The news is not all bad these days and readers should also note some positive trends that are taking place in the U.S. coal industry. Spot prices for thermal coal have improved recently thanks to Mother Nature (See Marketwatch, p. 36) and the polar vortex (See Coaltrans USA Recap, p. 42). Increased coal use has utility operators questioning whether they can continue to supply electricity reliably and follow through on scheduled coal-fired power plant closures. Natural gas prices are rising and increasing demand is exposing weakness in its distribution system.
This situation prompted Sens. Joe Manchin (D-W.Va.) and Ed Whitfield (R-Ky.) to craft a bipartisan bill to restrain the Environmental Protection Agency’s (EPA) regulatory overreach, which passed the House of Representatives on March 6. They penned an editorial for the Huffington Post that describes the impact of the EPA regulations to control greenhouse gas emissions (See Dateline Washington, p. 12).
While the industry is all too familiar with the indirect effects of the market squeeze created by the EPA regulations, underground coal operators are experiencing the federal regulatory overreach directly from the Mine Safety and Health Administration (MSHA). The industry is still struggling with some of the hasty rulemakings. The agency recently issued a warning on refuge chambers (See News, p. 13). For the first time this month, Coal Age delves into the issue of mine rescue teams and firefighting brigades (See Firefighting, p. 27). And then there is the debate that surrounds MSHA procedures related to Pattern of Violations (See Legally Speaking, p. 56).
Where the coal business has one clear, undeniable advantage is cost — on a level playing field. While many groups are pointing to job losses due to regulatory overreach, that’s probably a position the industry should avoid. Just as organized labor cannot justify itself as a social welfare program, the coal industry has to stand on its own two feet and compete. What the coal industry needs is policymakers who will provide a level playing field. For now, the scales have been tilted in favor of natural gas. The organizations that are rallying against the federal regulators need to base their arguments on the future costs to society and America’s competitiveness based on the price of energy; and the costs that will be incurred by doing away with America’s most plentiful fuel.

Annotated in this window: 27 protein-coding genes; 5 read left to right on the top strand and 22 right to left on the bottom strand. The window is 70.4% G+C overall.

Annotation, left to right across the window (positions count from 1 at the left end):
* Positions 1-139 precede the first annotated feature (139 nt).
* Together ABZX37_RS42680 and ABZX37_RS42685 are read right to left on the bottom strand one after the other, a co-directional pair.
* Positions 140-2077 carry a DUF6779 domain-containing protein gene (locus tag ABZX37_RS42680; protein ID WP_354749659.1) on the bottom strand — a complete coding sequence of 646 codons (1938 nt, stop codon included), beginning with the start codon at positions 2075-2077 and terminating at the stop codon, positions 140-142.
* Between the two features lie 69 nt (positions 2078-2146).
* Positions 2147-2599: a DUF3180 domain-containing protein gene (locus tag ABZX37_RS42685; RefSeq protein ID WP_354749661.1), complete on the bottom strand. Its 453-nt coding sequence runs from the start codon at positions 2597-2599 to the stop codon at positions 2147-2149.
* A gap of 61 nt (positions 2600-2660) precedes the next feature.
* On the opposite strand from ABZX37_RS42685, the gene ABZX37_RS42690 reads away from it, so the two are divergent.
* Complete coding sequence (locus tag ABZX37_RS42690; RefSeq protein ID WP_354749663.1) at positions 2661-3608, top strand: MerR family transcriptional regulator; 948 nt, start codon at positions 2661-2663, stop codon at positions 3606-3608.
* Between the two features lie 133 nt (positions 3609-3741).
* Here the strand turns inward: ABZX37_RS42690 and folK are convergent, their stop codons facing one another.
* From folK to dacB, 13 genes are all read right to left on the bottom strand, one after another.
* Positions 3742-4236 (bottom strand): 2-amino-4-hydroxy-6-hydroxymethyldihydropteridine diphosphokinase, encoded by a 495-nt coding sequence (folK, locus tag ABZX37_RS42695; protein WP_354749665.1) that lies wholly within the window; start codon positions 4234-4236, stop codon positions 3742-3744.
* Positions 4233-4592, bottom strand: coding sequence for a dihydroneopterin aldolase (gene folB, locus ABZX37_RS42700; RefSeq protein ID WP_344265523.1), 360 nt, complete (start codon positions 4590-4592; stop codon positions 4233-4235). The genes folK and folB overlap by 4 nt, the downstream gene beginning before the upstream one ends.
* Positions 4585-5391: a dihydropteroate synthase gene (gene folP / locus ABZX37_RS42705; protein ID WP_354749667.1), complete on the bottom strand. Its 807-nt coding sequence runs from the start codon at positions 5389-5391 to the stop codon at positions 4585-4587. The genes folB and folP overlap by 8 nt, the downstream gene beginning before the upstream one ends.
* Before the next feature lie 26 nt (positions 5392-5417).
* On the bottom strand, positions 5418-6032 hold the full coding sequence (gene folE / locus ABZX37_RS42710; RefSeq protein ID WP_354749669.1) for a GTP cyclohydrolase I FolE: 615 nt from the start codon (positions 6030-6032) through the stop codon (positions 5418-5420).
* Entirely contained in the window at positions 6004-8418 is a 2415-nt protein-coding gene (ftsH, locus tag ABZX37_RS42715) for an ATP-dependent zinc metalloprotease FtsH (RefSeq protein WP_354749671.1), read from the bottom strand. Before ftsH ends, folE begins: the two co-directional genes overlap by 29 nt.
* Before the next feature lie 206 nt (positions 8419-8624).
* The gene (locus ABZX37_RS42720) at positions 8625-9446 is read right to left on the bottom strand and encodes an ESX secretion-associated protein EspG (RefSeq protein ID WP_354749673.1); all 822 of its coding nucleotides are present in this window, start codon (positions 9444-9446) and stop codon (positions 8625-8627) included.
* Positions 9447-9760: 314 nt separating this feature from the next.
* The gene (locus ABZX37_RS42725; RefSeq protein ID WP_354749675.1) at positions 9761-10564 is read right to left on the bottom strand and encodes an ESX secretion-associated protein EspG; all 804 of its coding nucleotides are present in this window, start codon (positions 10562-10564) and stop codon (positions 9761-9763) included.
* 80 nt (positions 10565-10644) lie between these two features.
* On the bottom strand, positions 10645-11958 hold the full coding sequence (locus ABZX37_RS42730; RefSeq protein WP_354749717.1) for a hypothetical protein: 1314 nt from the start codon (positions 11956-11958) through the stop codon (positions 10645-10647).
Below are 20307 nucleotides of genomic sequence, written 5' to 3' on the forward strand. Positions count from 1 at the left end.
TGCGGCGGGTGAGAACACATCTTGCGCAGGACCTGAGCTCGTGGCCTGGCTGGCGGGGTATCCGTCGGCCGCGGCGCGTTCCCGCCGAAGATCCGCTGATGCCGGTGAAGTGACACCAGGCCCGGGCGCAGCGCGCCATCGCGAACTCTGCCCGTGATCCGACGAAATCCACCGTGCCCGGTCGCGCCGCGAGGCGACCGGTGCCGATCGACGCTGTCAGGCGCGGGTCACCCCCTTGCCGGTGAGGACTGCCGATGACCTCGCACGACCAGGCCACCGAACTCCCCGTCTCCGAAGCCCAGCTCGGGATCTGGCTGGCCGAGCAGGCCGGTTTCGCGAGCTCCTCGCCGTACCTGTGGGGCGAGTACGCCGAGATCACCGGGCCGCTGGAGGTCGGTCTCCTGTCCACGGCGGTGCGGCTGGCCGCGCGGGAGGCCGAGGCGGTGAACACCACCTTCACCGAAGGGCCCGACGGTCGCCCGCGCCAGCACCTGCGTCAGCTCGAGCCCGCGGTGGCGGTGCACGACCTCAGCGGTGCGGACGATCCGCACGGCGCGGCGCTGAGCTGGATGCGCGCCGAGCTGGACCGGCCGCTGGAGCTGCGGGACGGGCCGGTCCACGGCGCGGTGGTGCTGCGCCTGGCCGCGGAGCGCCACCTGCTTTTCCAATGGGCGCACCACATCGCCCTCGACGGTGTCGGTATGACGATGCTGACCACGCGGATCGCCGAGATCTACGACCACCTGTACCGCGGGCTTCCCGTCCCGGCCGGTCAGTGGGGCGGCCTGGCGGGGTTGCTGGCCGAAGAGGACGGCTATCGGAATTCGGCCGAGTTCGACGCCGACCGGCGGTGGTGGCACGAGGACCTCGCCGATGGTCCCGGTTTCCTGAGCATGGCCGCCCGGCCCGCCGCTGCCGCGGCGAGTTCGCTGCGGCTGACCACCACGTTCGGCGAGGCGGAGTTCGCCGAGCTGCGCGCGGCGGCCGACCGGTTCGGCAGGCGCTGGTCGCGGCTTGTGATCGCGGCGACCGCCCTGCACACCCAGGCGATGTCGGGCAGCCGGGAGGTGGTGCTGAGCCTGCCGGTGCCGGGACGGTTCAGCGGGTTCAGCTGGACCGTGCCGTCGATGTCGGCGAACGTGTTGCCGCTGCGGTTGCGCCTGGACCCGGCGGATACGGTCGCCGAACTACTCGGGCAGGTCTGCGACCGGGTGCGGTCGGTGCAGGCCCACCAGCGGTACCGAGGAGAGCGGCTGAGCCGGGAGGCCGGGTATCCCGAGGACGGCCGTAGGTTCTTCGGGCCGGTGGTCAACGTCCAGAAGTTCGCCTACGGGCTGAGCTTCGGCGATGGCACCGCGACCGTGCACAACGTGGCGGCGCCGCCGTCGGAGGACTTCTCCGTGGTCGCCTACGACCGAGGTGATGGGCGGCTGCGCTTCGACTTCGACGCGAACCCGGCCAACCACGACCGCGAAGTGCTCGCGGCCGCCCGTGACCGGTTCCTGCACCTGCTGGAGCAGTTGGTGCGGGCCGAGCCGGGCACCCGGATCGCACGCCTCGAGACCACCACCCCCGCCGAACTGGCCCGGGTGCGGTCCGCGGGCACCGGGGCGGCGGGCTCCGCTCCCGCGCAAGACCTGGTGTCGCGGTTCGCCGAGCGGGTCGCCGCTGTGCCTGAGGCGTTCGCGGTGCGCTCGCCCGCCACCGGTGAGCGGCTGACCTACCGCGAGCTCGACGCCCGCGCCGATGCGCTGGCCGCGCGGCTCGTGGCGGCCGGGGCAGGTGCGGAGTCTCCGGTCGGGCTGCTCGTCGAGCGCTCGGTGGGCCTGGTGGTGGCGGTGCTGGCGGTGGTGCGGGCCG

Talking to your neighbors and friends, as Benson suggests, about the positive aspects of coal and mining is important. Odds are: You already live in an area that understands the importance of mining, and it’s probably underrepresented in Washington. That message needs to be delivered to places that are unfamiliar with the true costs of regulatory policies. Mother Nature has opened the door for us. Now the industry should partner with other sectors to identify leaders with the political will to make changes in Washington that benefit most Americans.